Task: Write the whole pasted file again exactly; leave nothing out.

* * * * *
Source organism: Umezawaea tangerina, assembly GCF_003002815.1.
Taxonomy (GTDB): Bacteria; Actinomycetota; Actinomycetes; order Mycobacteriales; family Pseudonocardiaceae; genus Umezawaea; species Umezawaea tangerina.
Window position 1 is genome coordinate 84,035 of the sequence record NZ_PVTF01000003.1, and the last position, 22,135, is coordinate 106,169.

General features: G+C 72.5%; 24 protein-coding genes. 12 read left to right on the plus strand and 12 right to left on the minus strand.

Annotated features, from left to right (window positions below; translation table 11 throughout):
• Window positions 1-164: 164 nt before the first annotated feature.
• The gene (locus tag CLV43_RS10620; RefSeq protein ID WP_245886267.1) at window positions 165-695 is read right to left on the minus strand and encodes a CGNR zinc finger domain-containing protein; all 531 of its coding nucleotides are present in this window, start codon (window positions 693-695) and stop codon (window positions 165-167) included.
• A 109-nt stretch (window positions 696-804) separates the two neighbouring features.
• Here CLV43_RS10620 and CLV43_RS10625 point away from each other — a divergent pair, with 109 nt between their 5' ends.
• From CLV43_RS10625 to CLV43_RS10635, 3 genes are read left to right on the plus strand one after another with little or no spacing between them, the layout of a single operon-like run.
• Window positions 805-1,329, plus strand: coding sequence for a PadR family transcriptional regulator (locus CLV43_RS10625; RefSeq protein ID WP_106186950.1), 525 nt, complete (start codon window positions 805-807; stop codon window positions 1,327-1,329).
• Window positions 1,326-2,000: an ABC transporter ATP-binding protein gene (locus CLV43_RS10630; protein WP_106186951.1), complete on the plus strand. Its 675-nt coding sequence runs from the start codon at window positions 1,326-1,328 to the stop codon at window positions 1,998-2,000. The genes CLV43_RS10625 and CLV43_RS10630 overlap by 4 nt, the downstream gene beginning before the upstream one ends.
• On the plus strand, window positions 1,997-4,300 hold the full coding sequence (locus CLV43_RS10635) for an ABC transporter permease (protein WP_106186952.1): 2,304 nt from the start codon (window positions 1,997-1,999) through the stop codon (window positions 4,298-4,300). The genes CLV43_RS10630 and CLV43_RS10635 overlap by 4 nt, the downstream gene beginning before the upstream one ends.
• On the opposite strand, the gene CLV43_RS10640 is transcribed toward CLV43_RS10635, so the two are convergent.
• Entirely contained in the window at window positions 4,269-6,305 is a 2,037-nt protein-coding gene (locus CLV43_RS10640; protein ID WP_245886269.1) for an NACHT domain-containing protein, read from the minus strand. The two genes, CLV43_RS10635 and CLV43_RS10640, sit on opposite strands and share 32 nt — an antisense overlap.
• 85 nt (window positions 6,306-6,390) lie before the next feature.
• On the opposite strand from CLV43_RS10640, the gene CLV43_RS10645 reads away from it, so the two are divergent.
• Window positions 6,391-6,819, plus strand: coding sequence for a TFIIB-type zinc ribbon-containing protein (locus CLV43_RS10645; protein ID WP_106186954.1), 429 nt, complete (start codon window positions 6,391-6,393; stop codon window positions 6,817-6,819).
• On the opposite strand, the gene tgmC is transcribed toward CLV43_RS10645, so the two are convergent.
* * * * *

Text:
Source organism: Umezawaea tangerina, assembly GCF_003002815.1.
Taxonomy (GTDB): Bacteria; Actinomycetota; Actinomycetes; order Mycobacteriales; family Pseudonocardiaceae; genus Umezawaea; species Umezawaea tangerina.
Window position 1 is genome coordinate 84,035 of the sequence record NZ_PVTF01000003.1, and the last position, 22,135, is coordinate 106,169.

General features: G+C 72.5%; 24 protein-coding genes. 12 read left to right on the plus strand and 12 right to left on the minus strand.

Annotated features, from left to right (window positions below; translation table 11 throughout):
• Window positions 1-164: 164 nt before the first annotated feature.
• The gene (locus tag CLV43_RS10620; RefSeq protein ID WP_245886267.1) at window positions 165-695 is read right to left on the minus strand and encodes a CGNR zinc finger domain-containing protein; all 531 of its coding nucleotides are present in this window, start codon (window positions 693-695) and stop codon (window positions 165-167) included.
• A 109-nt stretch (window positions 696-804) separates the two neighbouring features.
• Here CLV43_RS10620 and CLV43_RS10625 point away from each other — a divergent pair, with 109 nt between their 5' ends.
• From CLV43_RS10625 to CLV43_RS10635, 3 genes are read left to right on the plus strand one after another with little or no spacing between them, the layout of a single operon-like run.
• Window positions 805-1,329, plus strand: coding sequence for a PadR family transcriptional regulator (locus CLV43_RS10625; RefSeq protein ID WP_106186950.1), 525 nt, complete (start codon window positions 805-807; stop codon window positions 1,327-1,329).
• Window positions 1,326-2,000: an ABC transporter ATP-binding protein gene (locus CLV43_RS10630; protein WP_106186951.1), complete on the plus strand. Its 675-nt coding sequence runs from the start codon at window positions 1,326-1,328 to the stop codon at window positions 1,998-2,000. The genes CLV43_RS10625 and CLV43_RS10630 overlap by 4 nt, the downstream gene beginning before the upstream one ends.
• On the plus strand, window positions 1,997-4,300 hold the full coding sequence (locus CLV43_RS10635) for an ABC transporter permease (protein WP_106186952.1): 2,304 nt from the start codon (window positions 1,997-1,999) through the stop codon (window positions 4,298-4,300). The genes CLV43_RS10630 and CLV43_RS10635 overlap by 4 nt, the downstream gene beginning before the upstream one ends.
• On the opposite strand, the gene CLV43_RS10640 is transcribed toward CLV43_RS10635, so the two are convergent.
• Entirely contained in the window at window positions 4,269-6,305 is a 2,037-nt protein-coding gene (locus CLV43_RS10640; protein ID WP_245886269.1) for an NACHT domain-containing protein, read from the minus strand. The two genes, CLV43_RS10635 and CLV43_RS10640, sit on opposite strands and share 32 nt — an antisense overlap.
• 85 nt (window positions 6,306-6,390) lie before the next feature.
• On the opposite strand from CLV43_RS10640, the gene CLV43_RS10645 reads away from it, so the two are divergent.
• Window positions 6,391-6,819, plus strand: coding sequence for a TFIIB-type zinc ribbon-containing protein (locus CLV43_RS10645; protein ID WP_106186954.1), 429 nt, complete (start codon window positions 6,391-6,393; stop codon window positions 6,817-6,819).
• On the opposite strand, the gene tgmC is transcribed toward CLV43_RS10645, so the two are convergent.